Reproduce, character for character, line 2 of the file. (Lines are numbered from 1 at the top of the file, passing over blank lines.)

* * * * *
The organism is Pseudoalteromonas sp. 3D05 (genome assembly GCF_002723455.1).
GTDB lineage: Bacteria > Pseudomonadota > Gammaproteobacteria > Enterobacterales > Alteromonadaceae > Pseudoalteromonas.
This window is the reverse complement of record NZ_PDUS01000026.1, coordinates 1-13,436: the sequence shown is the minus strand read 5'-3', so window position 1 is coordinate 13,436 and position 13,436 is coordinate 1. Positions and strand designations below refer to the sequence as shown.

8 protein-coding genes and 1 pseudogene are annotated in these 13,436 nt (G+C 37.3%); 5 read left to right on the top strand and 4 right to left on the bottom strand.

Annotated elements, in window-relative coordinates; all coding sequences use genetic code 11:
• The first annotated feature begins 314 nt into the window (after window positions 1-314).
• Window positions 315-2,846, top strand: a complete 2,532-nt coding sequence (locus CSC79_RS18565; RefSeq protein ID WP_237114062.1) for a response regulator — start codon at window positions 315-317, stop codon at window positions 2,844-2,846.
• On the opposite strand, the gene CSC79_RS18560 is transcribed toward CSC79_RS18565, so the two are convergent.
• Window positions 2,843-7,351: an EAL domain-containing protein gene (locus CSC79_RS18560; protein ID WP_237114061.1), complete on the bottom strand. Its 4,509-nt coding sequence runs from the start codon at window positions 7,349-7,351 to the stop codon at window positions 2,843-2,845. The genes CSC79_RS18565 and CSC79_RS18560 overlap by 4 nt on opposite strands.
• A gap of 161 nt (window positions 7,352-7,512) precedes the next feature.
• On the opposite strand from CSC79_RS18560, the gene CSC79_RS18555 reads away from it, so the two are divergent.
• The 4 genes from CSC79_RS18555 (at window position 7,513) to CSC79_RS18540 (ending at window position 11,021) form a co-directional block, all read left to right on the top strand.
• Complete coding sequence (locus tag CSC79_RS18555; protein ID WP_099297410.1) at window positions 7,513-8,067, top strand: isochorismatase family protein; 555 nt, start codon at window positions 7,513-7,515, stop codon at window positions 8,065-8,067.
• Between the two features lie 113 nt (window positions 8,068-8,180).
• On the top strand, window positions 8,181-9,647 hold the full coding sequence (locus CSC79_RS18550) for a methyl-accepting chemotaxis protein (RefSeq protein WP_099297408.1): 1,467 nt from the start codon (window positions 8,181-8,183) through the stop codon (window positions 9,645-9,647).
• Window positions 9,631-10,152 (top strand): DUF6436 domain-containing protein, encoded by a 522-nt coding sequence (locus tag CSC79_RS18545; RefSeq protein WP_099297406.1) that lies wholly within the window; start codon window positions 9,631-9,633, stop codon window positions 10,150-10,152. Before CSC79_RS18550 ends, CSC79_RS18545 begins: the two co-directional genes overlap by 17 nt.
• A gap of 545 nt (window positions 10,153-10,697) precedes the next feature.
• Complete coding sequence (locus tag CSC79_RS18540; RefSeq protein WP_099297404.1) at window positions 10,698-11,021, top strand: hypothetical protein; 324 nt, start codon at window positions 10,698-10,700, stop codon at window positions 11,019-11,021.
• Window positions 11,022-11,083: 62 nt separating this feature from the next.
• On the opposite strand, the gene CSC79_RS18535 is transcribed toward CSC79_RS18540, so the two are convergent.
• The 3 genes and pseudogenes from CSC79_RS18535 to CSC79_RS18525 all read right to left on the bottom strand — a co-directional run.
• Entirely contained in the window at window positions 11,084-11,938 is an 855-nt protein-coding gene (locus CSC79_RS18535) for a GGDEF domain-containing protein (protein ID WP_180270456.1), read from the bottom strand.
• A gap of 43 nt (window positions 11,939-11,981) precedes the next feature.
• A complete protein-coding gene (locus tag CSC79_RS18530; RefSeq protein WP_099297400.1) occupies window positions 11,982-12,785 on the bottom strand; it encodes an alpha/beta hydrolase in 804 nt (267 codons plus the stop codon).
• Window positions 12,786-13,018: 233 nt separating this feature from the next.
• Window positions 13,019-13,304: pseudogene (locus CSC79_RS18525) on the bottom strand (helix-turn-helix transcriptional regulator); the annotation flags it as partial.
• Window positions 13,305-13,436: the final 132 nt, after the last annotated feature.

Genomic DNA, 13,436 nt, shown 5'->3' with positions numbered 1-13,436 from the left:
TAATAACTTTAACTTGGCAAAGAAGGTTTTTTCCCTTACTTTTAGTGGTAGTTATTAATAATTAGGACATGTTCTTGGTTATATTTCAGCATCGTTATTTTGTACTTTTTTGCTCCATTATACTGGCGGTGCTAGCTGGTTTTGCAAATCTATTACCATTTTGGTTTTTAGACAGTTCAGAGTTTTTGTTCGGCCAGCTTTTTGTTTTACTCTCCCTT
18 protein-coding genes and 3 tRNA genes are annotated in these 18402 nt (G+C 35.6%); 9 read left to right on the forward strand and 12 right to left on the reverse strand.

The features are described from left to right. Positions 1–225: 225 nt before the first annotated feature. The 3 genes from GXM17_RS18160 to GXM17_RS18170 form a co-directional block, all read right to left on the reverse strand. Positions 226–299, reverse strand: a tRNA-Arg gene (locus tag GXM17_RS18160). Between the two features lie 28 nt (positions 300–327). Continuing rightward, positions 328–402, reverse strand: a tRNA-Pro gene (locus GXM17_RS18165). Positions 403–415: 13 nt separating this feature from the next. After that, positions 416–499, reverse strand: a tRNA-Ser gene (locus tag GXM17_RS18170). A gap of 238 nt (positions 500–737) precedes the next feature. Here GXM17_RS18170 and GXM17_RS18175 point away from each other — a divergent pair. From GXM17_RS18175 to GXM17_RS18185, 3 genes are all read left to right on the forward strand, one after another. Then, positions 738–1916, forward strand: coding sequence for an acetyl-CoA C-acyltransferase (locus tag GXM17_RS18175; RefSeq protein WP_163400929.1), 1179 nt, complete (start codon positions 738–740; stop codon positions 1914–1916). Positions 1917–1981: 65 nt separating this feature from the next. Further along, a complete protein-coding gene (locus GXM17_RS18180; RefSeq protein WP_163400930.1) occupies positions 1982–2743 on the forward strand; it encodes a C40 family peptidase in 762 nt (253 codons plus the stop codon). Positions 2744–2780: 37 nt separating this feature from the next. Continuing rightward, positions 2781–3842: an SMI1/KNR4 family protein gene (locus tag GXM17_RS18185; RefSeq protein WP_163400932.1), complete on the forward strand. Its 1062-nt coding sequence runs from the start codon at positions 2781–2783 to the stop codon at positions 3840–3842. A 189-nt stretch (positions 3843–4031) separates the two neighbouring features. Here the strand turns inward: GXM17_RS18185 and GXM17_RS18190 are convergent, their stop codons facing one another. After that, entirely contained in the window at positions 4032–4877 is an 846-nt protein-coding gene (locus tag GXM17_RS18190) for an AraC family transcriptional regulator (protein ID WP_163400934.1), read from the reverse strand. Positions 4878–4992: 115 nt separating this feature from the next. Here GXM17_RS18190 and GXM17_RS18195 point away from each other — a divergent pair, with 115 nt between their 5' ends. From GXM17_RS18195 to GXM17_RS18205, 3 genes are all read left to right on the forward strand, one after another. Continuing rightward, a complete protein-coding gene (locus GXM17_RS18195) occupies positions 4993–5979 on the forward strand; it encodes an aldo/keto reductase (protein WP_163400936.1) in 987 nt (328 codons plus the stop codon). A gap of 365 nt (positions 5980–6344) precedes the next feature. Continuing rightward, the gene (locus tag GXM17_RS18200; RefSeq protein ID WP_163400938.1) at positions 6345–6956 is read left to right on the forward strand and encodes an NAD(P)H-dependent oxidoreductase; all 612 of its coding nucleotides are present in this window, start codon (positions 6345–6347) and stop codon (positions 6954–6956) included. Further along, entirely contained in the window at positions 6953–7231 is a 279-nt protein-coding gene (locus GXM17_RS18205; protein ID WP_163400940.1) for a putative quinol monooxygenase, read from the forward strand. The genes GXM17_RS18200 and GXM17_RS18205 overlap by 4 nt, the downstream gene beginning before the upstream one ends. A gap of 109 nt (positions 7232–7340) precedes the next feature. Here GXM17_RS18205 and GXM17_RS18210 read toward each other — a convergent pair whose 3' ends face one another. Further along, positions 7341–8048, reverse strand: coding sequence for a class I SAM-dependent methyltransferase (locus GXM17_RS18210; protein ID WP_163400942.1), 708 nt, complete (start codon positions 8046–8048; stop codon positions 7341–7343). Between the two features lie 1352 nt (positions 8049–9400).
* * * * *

GTDB lineage: Bacteria > Pseudomonadota > Gammaproteobacteria > Enterobacterales > Alteromonadaceae > Pseudoalteromonas.